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Ho a Sub~maine DiVer's
Life Wa.s' SaVed at
the La.gt Moment.
Abeful Experience of a Toilet
.Vnder- the~ .ea Whosge Air
Wasr C at Off by
Many are the dangers which the sub
marine diver is cor:stantly called t<
encounter, but nothing approaches ir
peril the fouling of his air tube, foi
that means sprol'y death.
One of the most remark-able eases O3
fouling or, record is furnish~ed by a re
cenet e:xperience of Frank W. Moran,
~l employ of the A. Sorensox
Wrecking comp any of I oston.
The incident iu question happened
.when Moran was; working on th(
san insh .'-ater
ndaote divr erwrk
n th-tae'Ihl ewe
maetehl ftesteamer asinwih tc th-o
cnducted atyer ao t Mach ofnth
sanek ing sht aer.
Unknnother ie worke ork-h
dier triMoat ar holed ino thee
decks sofe they subered steamfotert
thet hold wtrunghoneuntly hae
~ ~onvierahis hatchway the acionth
Thfae oered of theeaions waght(
cokering.ul o Atahe sotee hasc th
aslosed iatn prrepratpig iront
andtd aterpondrous coern deoftle
intois appihted lc. i ame o
lgtoran's air ose elc froa vislik
thek life tine wsbmergut steaer ant
the aird was coeysu off e hthe
Aver this mathway dcewt o the
coverin.s Athed toatchwe bat thn
remoweed. was utery ore ble pitio
sinas this potndrous cotern settlee
ran'ehsls airhs th lifeline could iek
tedon etowa the pressurei uone thop
the life lyin e ase alditvered ani
-tfhn air wand finomtl sutfkiy.h
Alhis groeantispeey deainthe toarh
einal told and ateds he sredacen
shne wonere p fl athe life lcul ie
ecndonh to nabe himth reachon hicop
Everyd himcon ~nwasi quckly.to pe
ciou gope is wandy afot I the dark.
he procerded cIousely, sckine
ery inch of the 'tween decks compart
ment. He had gone perhaps thirty feet
when he was suddenly brought to a
standstill. He had literally got to the
end of his rope. His breath was coin
ing in gasps, for nearly one minute of
th2 few he might expect te live had al
As he stood there, caught like a rat
in a trap, he felt that life at the most
could last but one or two minutes.
Somewhere in the hold with him was
a fellow being who might save him,
but how reach him?
He could not move a hand or foot tc
save himself. There could be no heli:
from the surface, because up there
th~ey kaew nothing of his horrible pre
dieamnent, and he Was powerless to no
He stood thus for perhaps ten see
onds, every one of which was an eter
nity.- Then his eyes chanced to fall
upon an object on the deck stretched
out in an obsc-ure corner. From where
he stood it lookd~ !!ke the legr of a man.
Eagerly stra iin forward, Moran
threw himself on his face and reached
for the object. Had he had two inches
less of rope he could not have done it,
but as it was he grasped the heel of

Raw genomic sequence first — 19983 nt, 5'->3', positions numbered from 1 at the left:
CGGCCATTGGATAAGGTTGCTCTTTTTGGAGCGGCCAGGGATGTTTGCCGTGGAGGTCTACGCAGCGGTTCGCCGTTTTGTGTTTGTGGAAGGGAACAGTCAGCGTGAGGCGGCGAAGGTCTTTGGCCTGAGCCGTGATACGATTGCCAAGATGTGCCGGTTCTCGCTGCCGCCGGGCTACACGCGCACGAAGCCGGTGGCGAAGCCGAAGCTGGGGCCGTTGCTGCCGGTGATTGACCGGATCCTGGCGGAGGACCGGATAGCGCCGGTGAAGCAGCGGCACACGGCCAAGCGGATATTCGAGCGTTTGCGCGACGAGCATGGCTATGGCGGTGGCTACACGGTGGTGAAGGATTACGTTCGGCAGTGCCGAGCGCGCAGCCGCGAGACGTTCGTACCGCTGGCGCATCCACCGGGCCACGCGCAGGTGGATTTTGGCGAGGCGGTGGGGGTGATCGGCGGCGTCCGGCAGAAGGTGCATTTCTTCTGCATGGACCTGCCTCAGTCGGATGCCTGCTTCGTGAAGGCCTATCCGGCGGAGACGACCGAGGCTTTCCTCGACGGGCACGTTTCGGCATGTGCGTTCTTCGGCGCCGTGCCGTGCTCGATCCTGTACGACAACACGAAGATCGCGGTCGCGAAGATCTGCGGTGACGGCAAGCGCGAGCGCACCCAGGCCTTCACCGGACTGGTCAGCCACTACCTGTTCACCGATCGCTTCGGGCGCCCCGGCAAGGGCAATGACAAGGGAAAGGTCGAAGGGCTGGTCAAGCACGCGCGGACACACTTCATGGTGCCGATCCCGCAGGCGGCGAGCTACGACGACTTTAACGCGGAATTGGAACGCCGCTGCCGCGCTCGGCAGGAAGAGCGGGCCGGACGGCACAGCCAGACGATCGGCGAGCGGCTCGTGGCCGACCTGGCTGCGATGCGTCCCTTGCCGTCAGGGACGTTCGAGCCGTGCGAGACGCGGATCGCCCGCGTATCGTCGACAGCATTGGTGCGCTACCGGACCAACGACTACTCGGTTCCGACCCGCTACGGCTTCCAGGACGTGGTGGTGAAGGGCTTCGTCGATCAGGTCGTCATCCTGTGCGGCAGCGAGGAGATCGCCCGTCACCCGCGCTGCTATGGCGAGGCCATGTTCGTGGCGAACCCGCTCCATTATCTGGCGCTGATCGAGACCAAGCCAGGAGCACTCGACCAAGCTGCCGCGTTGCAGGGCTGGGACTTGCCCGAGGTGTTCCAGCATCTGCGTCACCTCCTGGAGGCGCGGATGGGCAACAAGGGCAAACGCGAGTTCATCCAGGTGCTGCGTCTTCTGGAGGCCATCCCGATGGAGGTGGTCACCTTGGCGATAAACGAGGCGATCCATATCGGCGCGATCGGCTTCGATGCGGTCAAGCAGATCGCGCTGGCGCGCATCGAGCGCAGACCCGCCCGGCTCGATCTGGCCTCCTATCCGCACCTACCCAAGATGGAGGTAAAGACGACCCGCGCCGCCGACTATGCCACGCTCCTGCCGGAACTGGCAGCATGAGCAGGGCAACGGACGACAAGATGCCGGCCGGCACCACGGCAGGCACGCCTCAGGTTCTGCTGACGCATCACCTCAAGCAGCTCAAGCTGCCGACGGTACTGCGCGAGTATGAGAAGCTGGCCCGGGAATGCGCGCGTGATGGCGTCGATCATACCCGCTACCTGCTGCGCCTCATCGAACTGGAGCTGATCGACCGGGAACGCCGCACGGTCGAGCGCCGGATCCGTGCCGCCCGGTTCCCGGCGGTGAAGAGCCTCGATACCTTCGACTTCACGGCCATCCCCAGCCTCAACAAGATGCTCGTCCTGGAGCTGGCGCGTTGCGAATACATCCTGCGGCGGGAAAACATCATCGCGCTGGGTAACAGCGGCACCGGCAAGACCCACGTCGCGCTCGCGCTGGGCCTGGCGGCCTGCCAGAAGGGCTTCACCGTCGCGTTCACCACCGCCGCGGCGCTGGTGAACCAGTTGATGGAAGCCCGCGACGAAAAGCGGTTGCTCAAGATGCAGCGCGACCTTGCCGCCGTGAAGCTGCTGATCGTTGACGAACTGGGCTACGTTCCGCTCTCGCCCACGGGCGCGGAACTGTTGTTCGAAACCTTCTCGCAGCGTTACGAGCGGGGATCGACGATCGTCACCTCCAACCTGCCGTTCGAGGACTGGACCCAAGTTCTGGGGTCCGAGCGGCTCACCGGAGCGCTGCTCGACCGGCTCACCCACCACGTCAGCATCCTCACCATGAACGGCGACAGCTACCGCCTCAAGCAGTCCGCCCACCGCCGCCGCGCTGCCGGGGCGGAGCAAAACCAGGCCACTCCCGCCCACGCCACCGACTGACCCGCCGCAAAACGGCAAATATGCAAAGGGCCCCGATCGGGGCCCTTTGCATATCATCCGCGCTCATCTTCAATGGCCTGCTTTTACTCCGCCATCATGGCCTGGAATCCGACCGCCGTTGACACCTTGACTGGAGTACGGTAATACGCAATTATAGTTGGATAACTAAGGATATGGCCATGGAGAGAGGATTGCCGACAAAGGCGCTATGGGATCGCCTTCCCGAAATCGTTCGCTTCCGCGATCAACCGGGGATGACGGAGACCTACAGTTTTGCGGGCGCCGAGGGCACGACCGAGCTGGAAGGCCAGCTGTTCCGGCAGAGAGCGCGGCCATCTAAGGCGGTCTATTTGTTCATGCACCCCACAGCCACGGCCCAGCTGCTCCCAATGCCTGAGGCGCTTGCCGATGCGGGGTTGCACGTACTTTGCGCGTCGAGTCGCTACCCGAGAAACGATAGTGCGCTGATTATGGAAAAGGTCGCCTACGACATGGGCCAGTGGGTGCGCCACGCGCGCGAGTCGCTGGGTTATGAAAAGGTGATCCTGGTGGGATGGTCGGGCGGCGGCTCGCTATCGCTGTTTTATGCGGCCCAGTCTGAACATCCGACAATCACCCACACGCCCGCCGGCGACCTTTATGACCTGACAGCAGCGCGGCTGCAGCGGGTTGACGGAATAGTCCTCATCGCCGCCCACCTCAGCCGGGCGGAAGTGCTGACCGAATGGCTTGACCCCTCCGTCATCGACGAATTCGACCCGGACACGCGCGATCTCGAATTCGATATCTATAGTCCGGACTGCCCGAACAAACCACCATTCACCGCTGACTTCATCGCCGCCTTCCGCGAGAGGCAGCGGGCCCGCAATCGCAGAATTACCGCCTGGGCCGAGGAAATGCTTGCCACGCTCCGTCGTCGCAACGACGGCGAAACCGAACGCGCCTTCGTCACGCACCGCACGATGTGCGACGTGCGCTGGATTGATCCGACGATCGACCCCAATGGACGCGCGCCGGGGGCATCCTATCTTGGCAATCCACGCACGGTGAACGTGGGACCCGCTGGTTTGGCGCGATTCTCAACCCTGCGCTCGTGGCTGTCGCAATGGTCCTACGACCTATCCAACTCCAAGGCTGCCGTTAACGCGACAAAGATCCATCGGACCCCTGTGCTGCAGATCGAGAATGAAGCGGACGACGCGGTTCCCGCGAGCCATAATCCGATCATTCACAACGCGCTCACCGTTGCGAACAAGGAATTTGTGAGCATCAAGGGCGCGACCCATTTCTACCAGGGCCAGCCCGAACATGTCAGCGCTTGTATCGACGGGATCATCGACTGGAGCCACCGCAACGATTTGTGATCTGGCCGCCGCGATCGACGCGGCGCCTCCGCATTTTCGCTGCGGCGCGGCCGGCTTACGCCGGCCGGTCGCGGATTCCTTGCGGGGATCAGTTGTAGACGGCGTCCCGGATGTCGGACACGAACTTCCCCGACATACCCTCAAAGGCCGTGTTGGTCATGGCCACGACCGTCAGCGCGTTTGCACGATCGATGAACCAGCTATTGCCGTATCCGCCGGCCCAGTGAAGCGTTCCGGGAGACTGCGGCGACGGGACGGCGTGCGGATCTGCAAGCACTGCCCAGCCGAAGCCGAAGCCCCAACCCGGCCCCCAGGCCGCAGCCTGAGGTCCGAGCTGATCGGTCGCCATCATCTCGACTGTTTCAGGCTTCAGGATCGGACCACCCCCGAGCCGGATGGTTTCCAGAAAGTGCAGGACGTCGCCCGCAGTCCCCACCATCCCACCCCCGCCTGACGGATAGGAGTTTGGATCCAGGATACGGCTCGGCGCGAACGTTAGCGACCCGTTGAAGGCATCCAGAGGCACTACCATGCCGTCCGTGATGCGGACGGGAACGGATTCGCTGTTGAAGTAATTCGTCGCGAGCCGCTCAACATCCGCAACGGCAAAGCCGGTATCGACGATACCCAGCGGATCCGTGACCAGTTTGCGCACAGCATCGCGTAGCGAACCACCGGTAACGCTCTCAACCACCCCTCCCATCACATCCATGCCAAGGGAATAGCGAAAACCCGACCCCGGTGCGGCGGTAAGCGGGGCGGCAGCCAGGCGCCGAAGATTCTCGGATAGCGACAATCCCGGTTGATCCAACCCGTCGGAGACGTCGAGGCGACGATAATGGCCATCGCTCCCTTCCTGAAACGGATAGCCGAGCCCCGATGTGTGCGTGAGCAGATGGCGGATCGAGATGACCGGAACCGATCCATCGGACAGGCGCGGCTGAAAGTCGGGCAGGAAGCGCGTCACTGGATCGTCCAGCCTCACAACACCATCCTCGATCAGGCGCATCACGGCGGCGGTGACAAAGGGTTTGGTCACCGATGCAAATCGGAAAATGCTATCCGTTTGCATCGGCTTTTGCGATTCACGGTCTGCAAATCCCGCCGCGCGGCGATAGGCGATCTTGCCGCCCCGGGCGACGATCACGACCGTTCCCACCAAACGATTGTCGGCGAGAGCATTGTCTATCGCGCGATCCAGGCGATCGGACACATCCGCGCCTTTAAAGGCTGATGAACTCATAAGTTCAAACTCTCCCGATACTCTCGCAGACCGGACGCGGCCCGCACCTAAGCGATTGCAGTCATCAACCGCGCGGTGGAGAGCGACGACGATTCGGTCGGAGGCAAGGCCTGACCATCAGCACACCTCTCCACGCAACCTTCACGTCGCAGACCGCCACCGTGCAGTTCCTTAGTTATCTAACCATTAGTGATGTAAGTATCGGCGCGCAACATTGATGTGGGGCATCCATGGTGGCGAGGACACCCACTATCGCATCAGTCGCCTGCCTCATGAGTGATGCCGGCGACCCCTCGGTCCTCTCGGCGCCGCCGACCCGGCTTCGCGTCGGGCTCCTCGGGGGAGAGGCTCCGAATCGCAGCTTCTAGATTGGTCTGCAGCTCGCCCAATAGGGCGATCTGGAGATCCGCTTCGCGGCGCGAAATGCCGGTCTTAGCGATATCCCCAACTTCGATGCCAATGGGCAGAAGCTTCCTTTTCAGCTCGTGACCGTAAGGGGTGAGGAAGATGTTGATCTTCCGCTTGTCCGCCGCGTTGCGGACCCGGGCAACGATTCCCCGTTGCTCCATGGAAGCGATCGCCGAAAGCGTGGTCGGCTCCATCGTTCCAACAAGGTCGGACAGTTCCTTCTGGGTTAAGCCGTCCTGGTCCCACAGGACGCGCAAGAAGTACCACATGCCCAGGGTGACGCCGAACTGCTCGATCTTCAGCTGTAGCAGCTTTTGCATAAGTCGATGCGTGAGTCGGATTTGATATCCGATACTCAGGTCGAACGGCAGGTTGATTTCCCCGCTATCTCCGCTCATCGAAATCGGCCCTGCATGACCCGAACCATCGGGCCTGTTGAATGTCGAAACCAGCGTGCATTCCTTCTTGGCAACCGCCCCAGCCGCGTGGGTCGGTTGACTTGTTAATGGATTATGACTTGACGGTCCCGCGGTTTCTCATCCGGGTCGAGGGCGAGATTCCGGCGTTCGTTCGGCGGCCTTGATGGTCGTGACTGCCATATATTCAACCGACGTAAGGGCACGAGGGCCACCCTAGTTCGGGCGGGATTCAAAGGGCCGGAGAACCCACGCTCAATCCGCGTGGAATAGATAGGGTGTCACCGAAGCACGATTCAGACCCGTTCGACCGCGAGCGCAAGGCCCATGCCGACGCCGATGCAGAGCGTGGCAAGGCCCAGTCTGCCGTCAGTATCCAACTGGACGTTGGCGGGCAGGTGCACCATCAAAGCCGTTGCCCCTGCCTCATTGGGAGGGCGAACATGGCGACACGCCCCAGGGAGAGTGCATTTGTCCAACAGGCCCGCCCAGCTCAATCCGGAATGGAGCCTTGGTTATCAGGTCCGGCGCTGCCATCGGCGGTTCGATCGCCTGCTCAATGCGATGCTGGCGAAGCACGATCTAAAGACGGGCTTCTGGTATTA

his companion's iron soled boot and
gave a mighty tug.
The other diver happened to be lying
on his side doing a piece of work hE
could get at in no other way. He has
tily scrambled over to Mor-an and, plac
ing his Le.met aanst the other's,
asked what the trouble was. By thus
placing their copper- helmets together
divers are able to talk freely with each
othcr in any de-pth. of water.
Moran told his friend that his hose
was jammed by the batch and that he
was gettin~g no0 air whatever. The oth
cr's comnuunication with the surface
was of course~ unim paired, and he Im
med-ia~t x-y .;no d to have the hatch
remoavedl. i k the-n drew his knife and
stoodl ready to cut Moran's life line and
air hos' in case the hatch w-as not re
muoved quick enough to afford relief.
It was a moment of dramatic horror.
Moran toid his comp~aion that he
could perhaps live two more minutes
on the air already in his helmet. The
two agreed that they would waft one
minute for the removal of the hatch.
If at the end of that time relief did not
come, the other diver was to sever Mo
ran's lfe line and hose and start with
him to the surf'ace.
It was a slender chance for Moran,
- - but it was the only one he had. With~
the cutting of the air hose the water
would flood the helmet. There wasa
bare chance, however, that he wou ldl
not be so badly drowned and asphyxi
ated but that he oud be rneusitted
as the secoia sped Moran stood and
watched thc superabundance of air
bubbling from the top of his friend's
helmet. Every one of those bubbles
re!pre-sented a draft of good oxygen, for
the need of which his life was fast
ebb!ig. As the minute waned his
knees trembled, his breath came pain
fully and in his ears a thousand bells
The moment came at last. Feeling
that it was folly to hang on a second
longer, Moran told his companion to
cut, and in the same instant a flood of
fresh sweet air filled his helmet. The
hatch had been removed in tho very
nick of time.
HA V.VTS GIRL
f Child In the City
Naples at the present time is In a
high state of excitement concerning a
girl named Dmilia Dinacci, who has re
cently become subject to extraordinary
hallucinations. She declares that wher
ever she goes she is accompanied by
the spirit of her deceased aunt, who
only leaves her when her niece is talk
ing to strangers, though the presence
of any member of the family makes no
difference to the aunt at all.
Emilia Dinacci says her aunt will
sometimes appear sitting, sometimes
standing, clothed now In dark robes
and now in many colored garments.
She talks freely with the niece, and